The Classic Memoir: “A 1,200 sqft, warm & inviting Surat Home”, by Hidden Architects

Source: Housethome

There was a time in the pre-Corona era when we all had the freedom to go on long expeditions across the globe. Mr. Manish Dua is one such person who has always loved traveling and appreciated the art and architecture of European cities. In the present era of a fast-paced lifestyle and persistent stress, our client wanted a snug weekend getaway to host his kin. His taste is heavily influenced by his travel odysseys over the years.

This 1,200 sq.ft. apartment, situated on the rear end of the hustling city, is the perfect place for the family of five to relax and rejuvenate themselves in the current stressful times. The spaces draw influences from the Scandinavian school of design and Indian traditional furniture. We have incorporated a muted finish palette along with open space planning and maximum use of natural light in the entire house. The minimalistic design approach with added greens, carefully selected artwork and antiques enhances the pizzazz of the space.

The spaces and its paraphernalia

Entrance, living, kitchen and dining

The white french doors open up into the living room which has mostly loosely kept furniture giving more fluidity to the space. The house has hints and traces of antique wooden furniture procured from a local antiquarian. One of the center tables was an old swing which was restored on-site and used as a center table by adding ornamented wooden legs. The focal point of the room is not the conventional TV unit wall, instead, it has seating on three sides and a bar cabinet on the other end. This is done by keeping the user function of the house in mind, solving the purpose of hosting gatherings, and allowing having interesting conversations. The walls are kept bare and grey with small artwork, paintings all over the house. The house has a free-flowing nature with spaces transitioning seamlessly.

The dining area and kitchen effortlessly transition from the living room. The dining table and its chairs are also antiques that have been restored and reupholstered on site. The bold stripes of the upholstery and colorful rugs merge with the quaint furniture language adding a little drama and intrigue. The existing storeroom which was adjacent to the dining area has been transformed into a crockery unit with a small antique temple unit on the wall. This piece of furniture is kept in a pastel blue tone which beautifully compliments the overall white and wood furniture language. The kitchen area is kept minimal and functional. It has simple white surfaces with moldings which can be seen in the entire apartment.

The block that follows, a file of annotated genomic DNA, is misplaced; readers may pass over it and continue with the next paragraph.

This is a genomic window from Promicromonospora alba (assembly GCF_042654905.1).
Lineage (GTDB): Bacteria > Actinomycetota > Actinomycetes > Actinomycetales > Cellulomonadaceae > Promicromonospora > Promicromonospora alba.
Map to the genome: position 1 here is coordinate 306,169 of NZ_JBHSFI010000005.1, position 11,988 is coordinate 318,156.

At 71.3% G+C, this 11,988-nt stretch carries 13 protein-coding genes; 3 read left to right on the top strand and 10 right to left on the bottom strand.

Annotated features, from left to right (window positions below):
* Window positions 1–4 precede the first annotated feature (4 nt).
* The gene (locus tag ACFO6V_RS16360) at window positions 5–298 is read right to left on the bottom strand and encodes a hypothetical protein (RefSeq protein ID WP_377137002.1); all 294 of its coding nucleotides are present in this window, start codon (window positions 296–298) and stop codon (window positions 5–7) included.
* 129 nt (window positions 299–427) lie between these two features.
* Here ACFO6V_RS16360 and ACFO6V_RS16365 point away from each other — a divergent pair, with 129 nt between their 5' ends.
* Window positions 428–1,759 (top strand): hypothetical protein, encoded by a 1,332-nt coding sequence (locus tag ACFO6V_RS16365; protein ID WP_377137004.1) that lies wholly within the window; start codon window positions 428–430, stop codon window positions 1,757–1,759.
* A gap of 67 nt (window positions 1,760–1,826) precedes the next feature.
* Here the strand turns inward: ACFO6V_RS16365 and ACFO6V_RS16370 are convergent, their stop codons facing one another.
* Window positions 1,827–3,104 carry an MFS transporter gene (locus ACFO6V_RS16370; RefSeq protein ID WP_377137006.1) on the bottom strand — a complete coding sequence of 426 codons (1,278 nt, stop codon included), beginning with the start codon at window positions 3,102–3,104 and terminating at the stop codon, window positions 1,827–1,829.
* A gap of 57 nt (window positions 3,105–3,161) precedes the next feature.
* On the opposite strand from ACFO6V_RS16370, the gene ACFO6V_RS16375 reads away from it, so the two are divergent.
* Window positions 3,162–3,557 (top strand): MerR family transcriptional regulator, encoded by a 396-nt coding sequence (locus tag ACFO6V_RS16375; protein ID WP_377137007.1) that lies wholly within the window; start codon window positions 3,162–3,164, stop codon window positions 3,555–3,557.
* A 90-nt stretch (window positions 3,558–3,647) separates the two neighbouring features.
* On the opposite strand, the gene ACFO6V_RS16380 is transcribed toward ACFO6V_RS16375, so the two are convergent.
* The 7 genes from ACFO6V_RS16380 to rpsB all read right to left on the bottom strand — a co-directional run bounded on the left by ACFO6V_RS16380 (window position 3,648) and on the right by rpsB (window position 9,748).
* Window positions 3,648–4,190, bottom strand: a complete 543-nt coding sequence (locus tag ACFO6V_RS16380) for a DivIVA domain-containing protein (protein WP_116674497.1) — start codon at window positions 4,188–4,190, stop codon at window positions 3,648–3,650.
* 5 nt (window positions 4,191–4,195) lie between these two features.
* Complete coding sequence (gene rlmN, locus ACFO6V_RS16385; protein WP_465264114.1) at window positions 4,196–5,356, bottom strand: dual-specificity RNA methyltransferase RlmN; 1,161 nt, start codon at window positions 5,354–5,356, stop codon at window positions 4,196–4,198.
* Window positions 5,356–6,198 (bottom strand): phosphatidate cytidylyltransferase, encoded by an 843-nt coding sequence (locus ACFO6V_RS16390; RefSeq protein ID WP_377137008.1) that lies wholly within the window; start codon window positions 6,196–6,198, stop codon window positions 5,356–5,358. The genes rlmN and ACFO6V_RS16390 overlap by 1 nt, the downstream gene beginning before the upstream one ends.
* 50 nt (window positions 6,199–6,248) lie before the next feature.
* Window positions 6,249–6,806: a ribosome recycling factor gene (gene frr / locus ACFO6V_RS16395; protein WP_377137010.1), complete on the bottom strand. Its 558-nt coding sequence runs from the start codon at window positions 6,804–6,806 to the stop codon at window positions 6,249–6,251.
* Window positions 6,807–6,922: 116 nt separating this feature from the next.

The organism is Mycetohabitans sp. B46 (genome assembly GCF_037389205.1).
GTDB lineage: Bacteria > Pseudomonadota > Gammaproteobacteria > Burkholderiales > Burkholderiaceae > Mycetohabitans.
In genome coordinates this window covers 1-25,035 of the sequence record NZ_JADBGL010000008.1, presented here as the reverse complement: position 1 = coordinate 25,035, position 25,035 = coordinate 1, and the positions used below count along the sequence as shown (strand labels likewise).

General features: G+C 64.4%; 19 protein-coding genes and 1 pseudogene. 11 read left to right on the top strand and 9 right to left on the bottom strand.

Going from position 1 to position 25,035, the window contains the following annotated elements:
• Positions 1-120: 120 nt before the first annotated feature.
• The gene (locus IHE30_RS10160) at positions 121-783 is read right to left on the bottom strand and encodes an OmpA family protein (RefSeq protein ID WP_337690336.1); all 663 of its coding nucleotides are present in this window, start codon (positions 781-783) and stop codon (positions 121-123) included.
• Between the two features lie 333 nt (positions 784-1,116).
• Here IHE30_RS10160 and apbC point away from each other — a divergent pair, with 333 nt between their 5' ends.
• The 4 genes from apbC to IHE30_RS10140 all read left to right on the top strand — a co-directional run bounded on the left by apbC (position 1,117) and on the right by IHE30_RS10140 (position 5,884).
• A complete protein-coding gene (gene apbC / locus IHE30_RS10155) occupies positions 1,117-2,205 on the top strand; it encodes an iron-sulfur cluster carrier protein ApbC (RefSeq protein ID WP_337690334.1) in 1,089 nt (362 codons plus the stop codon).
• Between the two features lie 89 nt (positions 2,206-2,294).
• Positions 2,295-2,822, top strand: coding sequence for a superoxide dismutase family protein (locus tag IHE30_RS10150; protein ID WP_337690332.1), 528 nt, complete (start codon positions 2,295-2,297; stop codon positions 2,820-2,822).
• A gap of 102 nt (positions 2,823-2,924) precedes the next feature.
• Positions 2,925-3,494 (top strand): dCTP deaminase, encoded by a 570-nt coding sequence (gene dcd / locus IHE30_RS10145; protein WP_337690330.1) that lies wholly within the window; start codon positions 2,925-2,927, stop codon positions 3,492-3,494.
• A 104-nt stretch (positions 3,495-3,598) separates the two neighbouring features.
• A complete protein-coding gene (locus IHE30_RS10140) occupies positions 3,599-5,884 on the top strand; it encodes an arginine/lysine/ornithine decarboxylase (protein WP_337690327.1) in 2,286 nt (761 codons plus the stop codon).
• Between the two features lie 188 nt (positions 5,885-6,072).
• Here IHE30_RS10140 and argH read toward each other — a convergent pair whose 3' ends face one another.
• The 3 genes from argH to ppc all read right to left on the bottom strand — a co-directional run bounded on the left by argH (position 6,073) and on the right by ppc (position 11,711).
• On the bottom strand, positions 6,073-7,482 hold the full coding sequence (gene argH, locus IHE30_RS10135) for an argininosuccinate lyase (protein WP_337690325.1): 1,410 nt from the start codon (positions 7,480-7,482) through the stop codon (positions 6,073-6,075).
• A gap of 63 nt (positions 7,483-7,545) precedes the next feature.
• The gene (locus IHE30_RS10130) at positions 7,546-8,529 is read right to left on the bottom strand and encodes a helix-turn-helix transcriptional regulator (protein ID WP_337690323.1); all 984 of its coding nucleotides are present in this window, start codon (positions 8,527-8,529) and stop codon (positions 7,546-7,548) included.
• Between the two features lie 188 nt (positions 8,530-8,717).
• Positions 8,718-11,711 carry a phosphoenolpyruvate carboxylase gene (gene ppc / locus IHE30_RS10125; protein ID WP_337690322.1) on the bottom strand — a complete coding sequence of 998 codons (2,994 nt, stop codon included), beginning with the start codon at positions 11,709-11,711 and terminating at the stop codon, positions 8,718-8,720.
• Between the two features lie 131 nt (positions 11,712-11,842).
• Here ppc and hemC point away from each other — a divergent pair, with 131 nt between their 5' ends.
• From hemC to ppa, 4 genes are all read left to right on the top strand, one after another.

Master bedroom

The master bedroom exudes sumptuousness with simplicity. Being an outhouse, the room has minimal furniture with clean, crisp lines. The bed, side tables, and wardrobe have elements of cane weaving which add warmth to the otherwise grey and white color scheme. The paintings on the bed back wall being monochromatic are also in sync with the overall design language.

Grandparent bedroom

The grandparent room is yet another example of minimalism. There is only one single cupboard with a chest of drawers on the side. The TV unit is also elementary and uncluttered. All the elements combined give out a simplistic, calm ambiance to the space. Here again, the combination of wood and white finishes can be noted.

Children bedroom

This room is for the young adults of the house. The client has two daughters who share the bedroom. The vision for this room involved creating a youthful and chic character. The bed back is done in cane rods and wooden crown molding. The room also adorns a study corner where the study table is an antique procured specifically for the corner. The twin wardrobes with molding detail cater to the storage needs of the siblings. The room overlooks the central garden area of the apartment complex adding a little tropical essence to the space.

Project details

Location: Surat, Gujarat

Carpet Area: 1,200 sq.ft.

Designed by: Ar. Devyani Minocha, Ar. Karan Ganji


Photo Credits : Prachi Khasgiwala



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